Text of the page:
I bought my Dagger Roam 11.5 last spring, because I like being on the water. And we are lucky to have a wide variety of local lakes and rivers nearby. This year, my two daughters wanted to get into canoeing and kayaking, and being the gear junkie that I am, I cheerfully researched and selected a good kayak for us.
The Dagger Roam is a sit on top kayak available in 9.5 and 11.5 feet lengths. Dagger says the Roam’s design makes it a crossover boat. The kayak is fun in flat water well and yet it has the chops to take on class 2 and 3 rapids. Check out this video to see how Dagger describes the Roam kayak.
A few factors went into our kayak choice. First, sit on tops are easier to upright and get into if you fall out or even flip the boat over. Sit on tops have holes in the bottom called scupper holes. These are basically open drains that allow water inside the kayak to drain right out of the bottom. Sit in style kayaks usually require a trip to the bank to dump out any water that gets inside.
Scupper holes are a good thing for sit on top kayaks because people tend to get wetter than folks in sit in style boats. Getting wet equals getting cold usually, so that is a factor to consider. Since all four members of my family are using the kayak, easy entry is important and cold weather will not be a factor here in the south.
Stability and handling of the kayak was a factor. There are many hull designs out there. Some kayak designs are for standing up in them to fish while others are to maneuver better in white water. The Dagger Roam has a drop down skeg at the back of the boat. When paddling on a lake, deploy the skeg and the boat will travel much straighter through the water than if you use the kayak without the skeg in the river. On an early trip to the lake, I quickly noticed just how much the skeg keeps the boat straight. On another trip while floating down a river the stability of the kayak really stood out. Passing boats easily dumped our canoe into the water but my young daughter, new to kayaking, stayed upright with no effort.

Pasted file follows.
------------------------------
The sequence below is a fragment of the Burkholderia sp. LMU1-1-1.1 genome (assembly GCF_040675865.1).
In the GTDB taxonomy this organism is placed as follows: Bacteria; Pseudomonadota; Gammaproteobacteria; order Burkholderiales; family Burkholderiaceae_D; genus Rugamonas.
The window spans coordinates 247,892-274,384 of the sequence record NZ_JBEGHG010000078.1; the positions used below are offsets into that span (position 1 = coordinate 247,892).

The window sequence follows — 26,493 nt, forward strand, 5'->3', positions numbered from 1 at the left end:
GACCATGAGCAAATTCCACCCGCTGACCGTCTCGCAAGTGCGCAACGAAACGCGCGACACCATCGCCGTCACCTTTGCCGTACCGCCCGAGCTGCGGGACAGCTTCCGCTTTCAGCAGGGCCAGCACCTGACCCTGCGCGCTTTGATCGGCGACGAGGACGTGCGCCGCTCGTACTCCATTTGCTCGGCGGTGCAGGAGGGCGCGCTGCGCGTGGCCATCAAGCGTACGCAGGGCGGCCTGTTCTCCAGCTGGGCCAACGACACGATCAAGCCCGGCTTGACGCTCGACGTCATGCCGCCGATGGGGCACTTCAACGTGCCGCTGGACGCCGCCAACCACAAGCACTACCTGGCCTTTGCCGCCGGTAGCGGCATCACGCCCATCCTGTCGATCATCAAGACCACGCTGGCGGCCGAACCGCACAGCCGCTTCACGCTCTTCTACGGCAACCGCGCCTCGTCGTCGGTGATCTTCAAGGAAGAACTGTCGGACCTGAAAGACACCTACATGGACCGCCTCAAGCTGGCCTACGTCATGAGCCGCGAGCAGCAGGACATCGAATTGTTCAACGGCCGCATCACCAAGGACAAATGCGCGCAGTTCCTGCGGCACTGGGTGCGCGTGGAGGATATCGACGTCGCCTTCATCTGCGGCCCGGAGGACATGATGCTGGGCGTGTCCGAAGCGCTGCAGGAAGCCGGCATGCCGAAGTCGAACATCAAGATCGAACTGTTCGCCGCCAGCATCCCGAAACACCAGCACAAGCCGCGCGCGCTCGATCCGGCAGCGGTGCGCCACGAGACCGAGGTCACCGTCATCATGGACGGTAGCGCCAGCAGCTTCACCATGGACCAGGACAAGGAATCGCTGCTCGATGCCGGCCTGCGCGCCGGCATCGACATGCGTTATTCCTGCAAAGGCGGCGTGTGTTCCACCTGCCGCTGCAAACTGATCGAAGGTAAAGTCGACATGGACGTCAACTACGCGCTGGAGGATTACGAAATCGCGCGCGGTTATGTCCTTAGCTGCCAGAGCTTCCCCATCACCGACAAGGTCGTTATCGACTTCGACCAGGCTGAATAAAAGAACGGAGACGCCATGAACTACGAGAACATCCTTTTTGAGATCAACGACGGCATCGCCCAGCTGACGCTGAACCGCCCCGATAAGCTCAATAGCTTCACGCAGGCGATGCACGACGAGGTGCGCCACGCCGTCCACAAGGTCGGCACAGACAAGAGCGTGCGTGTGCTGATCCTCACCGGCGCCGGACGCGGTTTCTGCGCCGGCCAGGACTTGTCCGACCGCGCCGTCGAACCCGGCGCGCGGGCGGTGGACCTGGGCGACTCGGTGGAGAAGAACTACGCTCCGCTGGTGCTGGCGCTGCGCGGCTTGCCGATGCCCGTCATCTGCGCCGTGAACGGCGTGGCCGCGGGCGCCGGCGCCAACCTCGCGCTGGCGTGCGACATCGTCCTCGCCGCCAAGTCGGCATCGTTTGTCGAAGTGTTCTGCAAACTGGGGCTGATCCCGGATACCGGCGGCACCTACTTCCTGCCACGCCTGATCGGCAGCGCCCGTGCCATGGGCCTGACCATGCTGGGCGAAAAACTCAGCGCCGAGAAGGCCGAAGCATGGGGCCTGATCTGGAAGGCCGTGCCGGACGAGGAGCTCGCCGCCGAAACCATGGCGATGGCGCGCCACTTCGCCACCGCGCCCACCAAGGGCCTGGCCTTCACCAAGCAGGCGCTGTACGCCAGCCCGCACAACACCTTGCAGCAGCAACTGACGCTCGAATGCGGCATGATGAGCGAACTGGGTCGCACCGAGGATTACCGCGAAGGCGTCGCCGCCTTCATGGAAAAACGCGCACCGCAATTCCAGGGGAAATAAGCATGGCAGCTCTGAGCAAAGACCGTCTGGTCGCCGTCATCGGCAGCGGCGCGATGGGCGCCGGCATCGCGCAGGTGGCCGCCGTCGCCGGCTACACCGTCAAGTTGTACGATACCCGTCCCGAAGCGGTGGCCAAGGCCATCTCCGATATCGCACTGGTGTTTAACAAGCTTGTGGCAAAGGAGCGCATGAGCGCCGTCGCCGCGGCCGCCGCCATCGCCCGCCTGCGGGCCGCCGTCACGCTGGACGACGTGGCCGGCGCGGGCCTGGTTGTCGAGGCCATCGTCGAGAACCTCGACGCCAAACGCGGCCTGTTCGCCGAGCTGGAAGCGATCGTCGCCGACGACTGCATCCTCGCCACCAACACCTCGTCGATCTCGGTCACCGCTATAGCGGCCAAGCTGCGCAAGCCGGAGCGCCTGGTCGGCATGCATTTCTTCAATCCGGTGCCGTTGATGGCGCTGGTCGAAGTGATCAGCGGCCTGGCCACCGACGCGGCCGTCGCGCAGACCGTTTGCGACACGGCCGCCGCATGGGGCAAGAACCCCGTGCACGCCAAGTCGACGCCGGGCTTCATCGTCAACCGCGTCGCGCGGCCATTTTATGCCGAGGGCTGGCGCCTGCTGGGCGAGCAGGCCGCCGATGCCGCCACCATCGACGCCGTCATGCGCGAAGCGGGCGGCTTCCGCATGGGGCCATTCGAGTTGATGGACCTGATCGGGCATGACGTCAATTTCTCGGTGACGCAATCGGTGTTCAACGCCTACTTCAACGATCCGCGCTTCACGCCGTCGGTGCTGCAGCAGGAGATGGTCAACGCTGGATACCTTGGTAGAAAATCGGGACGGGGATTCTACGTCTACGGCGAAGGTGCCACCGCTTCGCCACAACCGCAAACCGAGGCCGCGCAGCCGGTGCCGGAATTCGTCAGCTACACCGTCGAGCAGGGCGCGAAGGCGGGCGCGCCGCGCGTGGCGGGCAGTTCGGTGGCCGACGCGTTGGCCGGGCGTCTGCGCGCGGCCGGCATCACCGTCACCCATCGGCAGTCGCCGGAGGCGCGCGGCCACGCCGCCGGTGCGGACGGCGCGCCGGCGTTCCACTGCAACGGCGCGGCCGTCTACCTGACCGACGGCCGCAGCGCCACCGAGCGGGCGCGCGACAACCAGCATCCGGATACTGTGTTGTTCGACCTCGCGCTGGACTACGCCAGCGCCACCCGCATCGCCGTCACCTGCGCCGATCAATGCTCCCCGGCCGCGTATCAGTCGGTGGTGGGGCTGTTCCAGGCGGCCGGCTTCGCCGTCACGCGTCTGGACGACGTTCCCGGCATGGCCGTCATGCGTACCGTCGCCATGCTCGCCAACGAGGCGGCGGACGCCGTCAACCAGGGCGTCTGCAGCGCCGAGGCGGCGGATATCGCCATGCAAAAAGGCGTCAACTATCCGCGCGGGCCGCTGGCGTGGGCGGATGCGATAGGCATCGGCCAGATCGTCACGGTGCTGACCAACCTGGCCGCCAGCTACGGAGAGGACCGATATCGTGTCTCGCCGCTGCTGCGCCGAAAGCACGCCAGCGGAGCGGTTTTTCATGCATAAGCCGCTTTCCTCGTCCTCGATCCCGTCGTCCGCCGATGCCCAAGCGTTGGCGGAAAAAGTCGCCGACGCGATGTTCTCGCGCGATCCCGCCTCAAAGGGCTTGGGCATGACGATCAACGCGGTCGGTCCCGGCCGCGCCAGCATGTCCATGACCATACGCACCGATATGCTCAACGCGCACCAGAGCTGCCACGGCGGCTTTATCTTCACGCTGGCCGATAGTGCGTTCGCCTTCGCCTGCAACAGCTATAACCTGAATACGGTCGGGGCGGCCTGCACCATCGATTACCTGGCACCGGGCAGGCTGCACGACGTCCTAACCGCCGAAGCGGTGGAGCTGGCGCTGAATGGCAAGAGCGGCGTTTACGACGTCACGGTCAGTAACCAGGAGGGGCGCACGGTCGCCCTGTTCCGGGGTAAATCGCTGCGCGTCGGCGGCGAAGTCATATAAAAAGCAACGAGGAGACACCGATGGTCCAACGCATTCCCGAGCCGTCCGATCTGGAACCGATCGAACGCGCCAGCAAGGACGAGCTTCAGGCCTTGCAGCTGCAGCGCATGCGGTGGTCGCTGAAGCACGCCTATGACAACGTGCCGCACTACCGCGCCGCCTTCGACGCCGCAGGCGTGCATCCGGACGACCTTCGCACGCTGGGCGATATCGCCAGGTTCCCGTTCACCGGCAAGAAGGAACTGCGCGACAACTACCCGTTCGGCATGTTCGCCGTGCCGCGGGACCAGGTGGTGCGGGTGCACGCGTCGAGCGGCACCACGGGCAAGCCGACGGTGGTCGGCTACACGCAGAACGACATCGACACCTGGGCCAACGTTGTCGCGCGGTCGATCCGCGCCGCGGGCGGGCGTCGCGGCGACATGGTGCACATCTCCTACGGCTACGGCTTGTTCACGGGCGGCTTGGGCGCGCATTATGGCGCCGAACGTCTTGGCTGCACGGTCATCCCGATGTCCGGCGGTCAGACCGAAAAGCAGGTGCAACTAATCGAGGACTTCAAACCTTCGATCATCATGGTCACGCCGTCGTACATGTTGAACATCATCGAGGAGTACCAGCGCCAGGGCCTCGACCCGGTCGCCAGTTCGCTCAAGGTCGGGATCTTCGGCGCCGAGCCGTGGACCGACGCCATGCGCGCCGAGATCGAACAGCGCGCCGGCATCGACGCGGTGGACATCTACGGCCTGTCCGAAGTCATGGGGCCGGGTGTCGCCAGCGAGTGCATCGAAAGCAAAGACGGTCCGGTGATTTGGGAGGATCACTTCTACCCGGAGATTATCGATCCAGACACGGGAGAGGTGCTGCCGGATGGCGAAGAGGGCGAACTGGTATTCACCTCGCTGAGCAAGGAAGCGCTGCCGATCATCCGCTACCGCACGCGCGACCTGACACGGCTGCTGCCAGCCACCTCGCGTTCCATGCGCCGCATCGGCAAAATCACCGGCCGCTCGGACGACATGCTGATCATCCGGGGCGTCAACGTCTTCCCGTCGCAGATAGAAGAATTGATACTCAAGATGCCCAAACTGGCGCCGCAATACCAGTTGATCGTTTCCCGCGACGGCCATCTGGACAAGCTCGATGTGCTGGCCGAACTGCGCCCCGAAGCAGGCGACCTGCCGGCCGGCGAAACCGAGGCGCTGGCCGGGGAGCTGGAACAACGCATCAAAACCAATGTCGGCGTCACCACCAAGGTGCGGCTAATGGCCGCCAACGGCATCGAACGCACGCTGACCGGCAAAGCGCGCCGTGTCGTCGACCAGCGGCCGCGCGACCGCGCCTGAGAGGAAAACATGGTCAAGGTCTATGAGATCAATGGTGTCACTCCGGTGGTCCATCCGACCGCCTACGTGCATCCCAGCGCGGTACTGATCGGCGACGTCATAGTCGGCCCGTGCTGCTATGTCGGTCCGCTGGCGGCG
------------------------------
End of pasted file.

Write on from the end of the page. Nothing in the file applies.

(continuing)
The comfortable seat of the Dagger Roam is another standout feature of this kayak. Dagger says that “contact equals control” and they made the seat to give plenty of comfort and contact. A couple of wide neoprene straps are there to clip onto the top of the kayak. You drape these straps over your legs to give yourself even more control of the boat. Dagger says you can even roll the Roam using these straps but I haven’t tried that out yet. You can combine the straps with a removable zippered pouch that locks into the rear of the kayak. Attach the leg straps to this pouch to make yourself a backpack and carry gear to a picnic site.
Each Dagger Roam has a large hatch at the front of the boat and a smaller one in the rear. I intend to use the Roam for overnight camping trips and you can expect another write up of one of those trips. The Roam 11.5 has a weight limit of 300 pounds while the kayak itself weighs in at 61 pounds. My daughter and I paddled around in shallow water at a total weight of around 280 pounds. We had no trouble, but of course extra weight is distributed better with camping gear.
Every member of the family used the Dagger Roam 11.5 and we all enjoy paddling this boat. Everyone from 9 year olds to adults handled the boat easily enough. The Roam is plenty fast on flat water and tracks straight with the skeg down. It’s also plenty stable, and no one accidentally tipped it over. This kayak is a blast for us to play in on the water.
The Dagger Roam 11.5 has an MSRP of $959, so the kayak isn’t the cheapest one out there. You get what you pay for and the quality with its versatility make it a great choice for many adventures. Check out the Dagger website for more information and to see all of their offerings.